Suwannee and Hurricane Hermine


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You have to want to go to Suwannee.  You can’t just pass through the Town on your way from point A to point B.  Suwannee lies at the end of county road 349 (CR349) where it stops at the road is the Gulf of Mexico.  There are no roads going north or south from the town.  To get to Cedar Key to the south or Steinhatchee to the north requires a long trip back up CR349 to state road 19 (SR19) and another equally long drive from SR19 into these towns.  The difficulty of getting to these places and their relative isolation is one of the reasons this area is called the Hidden Coast.  

Hurricane Hermine ravaged this coast, passing by between August 28 and September 6, 2016, finally making Landfall near Pensacola.  All of the Hidden Coast has little elevation to protect it from storms.  There was little wind damage from the storm, but when Hermine passed just off shore on its way north, it built up a heavy storm surge that pushed inland for some distance.  Bill’s Fish Camp, where I stayed, had as much as four feet of water on the land and in its buildings.  This was true throughout the town, in homes and the restaurants where I ate.  But all I could see were telltale stains on outside walls or marks put on inside walls to help residents remember.  Everything had been cleaned, repaired and made ready in just one month: a remarkable feat.  The video below will give you a quick look at the town.



What is the best insurance against a big storm surge?  Put your house on stilts. Building ordinances in the town require that new homes be built twelve feet off the ground - on stilts!  Many older homes have been raised as well, but often by just four feet.  Here’s what that looks like.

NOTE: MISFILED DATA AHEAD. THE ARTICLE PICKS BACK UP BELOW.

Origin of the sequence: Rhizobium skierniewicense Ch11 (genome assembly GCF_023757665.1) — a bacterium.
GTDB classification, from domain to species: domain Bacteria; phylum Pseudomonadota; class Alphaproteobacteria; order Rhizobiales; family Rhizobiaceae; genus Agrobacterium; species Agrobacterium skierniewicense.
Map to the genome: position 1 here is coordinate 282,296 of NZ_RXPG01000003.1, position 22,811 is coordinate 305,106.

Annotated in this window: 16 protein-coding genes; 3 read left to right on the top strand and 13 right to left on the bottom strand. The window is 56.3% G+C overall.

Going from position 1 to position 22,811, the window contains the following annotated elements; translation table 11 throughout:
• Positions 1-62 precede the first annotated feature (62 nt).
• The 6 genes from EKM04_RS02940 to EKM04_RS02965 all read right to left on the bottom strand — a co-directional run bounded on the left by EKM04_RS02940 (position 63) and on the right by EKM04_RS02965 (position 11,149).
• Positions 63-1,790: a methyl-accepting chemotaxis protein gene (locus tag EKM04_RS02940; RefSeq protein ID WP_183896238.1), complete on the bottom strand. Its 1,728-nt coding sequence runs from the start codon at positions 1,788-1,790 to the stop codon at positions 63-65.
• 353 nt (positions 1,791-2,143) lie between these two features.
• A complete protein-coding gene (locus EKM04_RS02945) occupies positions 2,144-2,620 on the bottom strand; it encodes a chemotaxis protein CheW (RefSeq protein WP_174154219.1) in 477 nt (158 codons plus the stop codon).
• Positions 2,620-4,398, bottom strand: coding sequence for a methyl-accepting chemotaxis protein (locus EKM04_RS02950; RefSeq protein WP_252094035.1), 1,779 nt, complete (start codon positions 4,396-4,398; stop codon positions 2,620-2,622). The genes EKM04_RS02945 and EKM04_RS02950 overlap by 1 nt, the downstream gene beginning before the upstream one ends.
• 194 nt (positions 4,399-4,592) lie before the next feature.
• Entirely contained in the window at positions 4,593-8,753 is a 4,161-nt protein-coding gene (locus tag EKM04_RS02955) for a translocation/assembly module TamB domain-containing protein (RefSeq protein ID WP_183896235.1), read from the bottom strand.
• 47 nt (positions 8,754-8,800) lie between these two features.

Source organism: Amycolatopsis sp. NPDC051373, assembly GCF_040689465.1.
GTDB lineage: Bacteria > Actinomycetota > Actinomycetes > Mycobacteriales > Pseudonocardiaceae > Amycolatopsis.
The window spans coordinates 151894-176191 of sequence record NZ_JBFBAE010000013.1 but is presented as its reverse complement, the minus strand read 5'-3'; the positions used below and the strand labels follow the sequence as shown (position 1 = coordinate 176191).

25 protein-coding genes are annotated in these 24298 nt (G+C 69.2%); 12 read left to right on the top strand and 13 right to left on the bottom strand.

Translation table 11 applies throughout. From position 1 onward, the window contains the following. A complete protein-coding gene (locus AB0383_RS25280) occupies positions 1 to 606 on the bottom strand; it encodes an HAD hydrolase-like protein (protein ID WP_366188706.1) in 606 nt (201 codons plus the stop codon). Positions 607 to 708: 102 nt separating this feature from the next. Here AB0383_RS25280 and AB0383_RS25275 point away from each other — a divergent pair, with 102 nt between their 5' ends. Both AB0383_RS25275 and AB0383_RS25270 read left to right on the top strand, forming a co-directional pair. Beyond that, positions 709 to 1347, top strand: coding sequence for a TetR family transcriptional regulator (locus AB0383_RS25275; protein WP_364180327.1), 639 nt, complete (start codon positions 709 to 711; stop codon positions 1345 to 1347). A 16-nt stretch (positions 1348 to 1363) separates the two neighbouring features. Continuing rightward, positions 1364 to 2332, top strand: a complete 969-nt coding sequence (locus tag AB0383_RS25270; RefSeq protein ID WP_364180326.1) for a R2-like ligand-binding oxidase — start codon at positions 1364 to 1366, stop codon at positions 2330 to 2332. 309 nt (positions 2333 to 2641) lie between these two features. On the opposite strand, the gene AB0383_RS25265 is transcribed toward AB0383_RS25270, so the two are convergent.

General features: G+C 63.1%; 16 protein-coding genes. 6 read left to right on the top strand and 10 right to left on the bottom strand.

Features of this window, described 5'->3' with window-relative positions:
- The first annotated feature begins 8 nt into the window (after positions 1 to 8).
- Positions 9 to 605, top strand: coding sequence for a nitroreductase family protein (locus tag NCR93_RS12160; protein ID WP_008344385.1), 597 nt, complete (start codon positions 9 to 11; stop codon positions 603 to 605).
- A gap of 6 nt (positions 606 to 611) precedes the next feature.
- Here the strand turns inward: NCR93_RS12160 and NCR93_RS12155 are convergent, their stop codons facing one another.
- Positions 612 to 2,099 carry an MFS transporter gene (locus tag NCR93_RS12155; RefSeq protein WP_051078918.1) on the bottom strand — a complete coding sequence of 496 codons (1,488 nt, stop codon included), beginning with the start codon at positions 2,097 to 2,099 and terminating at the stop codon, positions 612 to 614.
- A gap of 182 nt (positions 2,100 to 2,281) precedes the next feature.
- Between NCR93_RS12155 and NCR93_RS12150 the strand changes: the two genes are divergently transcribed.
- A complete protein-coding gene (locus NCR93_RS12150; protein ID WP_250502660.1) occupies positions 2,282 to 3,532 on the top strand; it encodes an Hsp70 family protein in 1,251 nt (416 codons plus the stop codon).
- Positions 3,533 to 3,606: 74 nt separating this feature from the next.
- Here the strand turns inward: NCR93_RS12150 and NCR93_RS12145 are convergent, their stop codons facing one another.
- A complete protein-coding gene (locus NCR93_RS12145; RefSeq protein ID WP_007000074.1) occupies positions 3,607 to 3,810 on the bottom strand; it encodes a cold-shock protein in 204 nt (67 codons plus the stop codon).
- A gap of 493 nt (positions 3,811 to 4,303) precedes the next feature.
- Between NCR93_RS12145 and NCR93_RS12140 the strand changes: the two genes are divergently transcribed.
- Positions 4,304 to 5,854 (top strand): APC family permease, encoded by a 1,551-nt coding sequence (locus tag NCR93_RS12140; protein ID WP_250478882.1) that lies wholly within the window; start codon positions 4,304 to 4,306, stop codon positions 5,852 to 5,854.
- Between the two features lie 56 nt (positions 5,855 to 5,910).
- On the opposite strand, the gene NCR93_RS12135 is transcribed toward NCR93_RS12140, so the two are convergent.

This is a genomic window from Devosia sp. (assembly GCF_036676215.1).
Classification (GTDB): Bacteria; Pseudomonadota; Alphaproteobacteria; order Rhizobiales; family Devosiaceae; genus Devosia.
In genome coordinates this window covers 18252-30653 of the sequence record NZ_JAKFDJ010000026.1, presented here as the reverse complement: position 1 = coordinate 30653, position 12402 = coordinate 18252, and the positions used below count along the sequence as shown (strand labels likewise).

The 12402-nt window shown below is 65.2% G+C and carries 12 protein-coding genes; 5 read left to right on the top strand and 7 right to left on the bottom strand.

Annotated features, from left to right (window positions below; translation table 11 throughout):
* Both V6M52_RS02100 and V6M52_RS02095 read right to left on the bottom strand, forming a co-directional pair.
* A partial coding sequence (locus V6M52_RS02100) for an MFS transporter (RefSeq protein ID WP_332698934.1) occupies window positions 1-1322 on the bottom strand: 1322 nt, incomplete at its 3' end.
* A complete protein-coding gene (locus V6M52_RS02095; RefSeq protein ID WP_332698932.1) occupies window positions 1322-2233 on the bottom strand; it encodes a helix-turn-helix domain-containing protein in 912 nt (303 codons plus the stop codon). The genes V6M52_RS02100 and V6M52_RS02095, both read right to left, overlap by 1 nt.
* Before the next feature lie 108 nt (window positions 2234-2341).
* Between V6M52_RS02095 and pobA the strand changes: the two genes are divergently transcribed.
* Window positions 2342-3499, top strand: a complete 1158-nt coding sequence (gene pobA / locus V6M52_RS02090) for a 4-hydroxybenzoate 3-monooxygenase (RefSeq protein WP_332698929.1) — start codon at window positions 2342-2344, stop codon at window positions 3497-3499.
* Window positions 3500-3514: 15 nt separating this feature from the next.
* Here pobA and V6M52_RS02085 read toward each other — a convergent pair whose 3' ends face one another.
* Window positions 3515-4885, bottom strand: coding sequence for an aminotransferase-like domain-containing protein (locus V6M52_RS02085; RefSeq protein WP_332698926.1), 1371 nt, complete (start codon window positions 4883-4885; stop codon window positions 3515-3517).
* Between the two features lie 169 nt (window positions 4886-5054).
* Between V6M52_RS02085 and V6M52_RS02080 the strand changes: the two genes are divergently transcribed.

I had some time before the paddling started, so I followed a dirt road out to Salt Creek Point where I found a short trail, a board walk and observation and fishing deck overlooking salt creek.  There was plenty of evidence of the storm’s damage, but even here, repairs had been made and everything put back in good shape.  


So, if you find yourself driving along SR19, you have some time, and you see the sign for Suwannee, turn west onto CR349 and drive the thirty miles into an old Florida that mostly goes unnoticed.  Stay at Bill’s Fish Camp; I recommend it.  It is not luxurious, but it is clean, well maintained and inexpensive.  Then have a meal at the Salt Creek Shellfish restaurant while watching the sun set beyond the salt marsh and Gulf of Mexico.  You won’t be disappointed.




 © Don Yackel 2017